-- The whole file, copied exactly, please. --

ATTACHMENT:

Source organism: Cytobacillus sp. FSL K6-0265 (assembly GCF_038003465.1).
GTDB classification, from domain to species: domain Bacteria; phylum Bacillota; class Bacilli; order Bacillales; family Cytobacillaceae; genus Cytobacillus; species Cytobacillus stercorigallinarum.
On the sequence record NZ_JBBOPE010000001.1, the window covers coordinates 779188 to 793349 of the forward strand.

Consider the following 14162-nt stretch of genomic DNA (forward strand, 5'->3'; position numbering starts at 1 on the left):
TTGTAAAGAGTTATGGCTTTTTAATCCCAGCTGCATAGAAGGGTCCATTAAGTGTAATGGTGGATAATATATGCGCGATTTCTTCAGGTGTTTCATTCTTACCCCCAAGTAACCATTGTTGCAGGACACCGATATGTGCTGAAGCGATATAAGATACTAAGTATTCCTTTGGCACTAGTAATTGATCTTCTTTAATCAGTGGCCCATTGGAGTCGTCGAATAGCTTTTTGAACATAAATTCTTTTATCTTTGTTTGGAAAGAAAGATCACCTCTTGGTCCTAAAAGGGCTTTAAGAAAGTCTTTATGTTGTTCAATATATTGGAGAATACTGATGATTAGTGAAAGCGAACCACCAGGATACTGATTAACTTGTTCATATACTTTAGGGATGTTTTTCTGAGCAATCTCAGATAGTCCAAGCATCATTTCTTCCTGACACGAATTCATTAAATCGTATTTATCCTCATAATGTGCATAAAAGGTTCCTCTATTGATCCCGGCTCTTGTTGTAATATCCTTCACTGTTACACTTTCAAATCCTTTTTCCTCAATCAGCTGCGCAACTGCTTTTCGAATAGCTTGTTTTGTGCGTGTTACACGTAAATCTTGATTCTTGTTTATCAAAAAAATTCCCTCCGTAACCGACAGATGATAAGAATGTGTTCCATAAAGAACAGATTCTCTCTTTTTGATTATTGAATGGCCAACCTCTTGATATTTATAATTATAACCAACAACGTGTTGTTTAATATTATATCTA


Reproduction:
Source organism: Cytobacillus sp. FSL K6-0265 (assembly GCF_038003465.1).
GTDB classification, from domain to species: domain Bacteria; phylum Bacillota; class Bacilli; order Bacillales; family Cytobacillaceae; genus Cytobacillus; species Cytobacillus stercorigallinarum.
On the sequence record NZ_JBBOPE010000001.1, the window covers coordinates 779188 to 793349 of the forward strand.

Consider the following 14162-nt stretch of genomic DNA (forward strand, 5'->3'; position numbering starts at 1 on the left):
TTGTAAAGAGTTATGGCTTTTTAATCCCAGCTGCATAGAAGGGTCCATTAAGTGTAATGGTGGATAATATATGCGCGATTTCTTCAGGTGTTTCATTCTTACCCCCAAGTAACCATTGTTGCAGGACACCGATATGTGCTGAAGCGATATAAGATACTAAGTATTCCTTTGGCACTAGTAATTGATCTTCTTTAATCAGTGGCCCATTGGAGTCGTCGAATAGCTTTTTGAACATAAATTCTTTTATCTTTGTTTGGAAAGAAAGATCACCTCTTGGTCCTAAAAGGGCTTTAAGAAAGTCTTTATGTTGTTCAATATATTGGAGAATACTGATGATTAGTGAAAGCGAACCACCAGGATACTGATTAACTTGTTCATATACTTTAGGGATGTTTTTCTGAGCAATCTCAGATAGTCCAAGCATCATTTCTTCCTGACACGAATTCATTAAATCGTATTTATCCTCATAATGTGCATAAAAGGTTCCTCTATTGATCCCGGCTCTTGTTGTAATATCCTTCACTGTTACACTTTCAAATCCTTTTTCCTCAATCAGCTGCGCAACTGCTTTTCGAATAGCTTGTTTTGTGCGTGTTACACGTAAATCTTGATTCTTGTTTATCAAAAAAATTCCCTCCGTAACCGACAGATGATAAGAATGTGTTCCATAAAGAACAGATTCTCTCTTTTTGATTATTGAATGGCCAACCTCTTGATATTTATAATTATAACCAACAACGTGTTGTTTAATATTATATCTA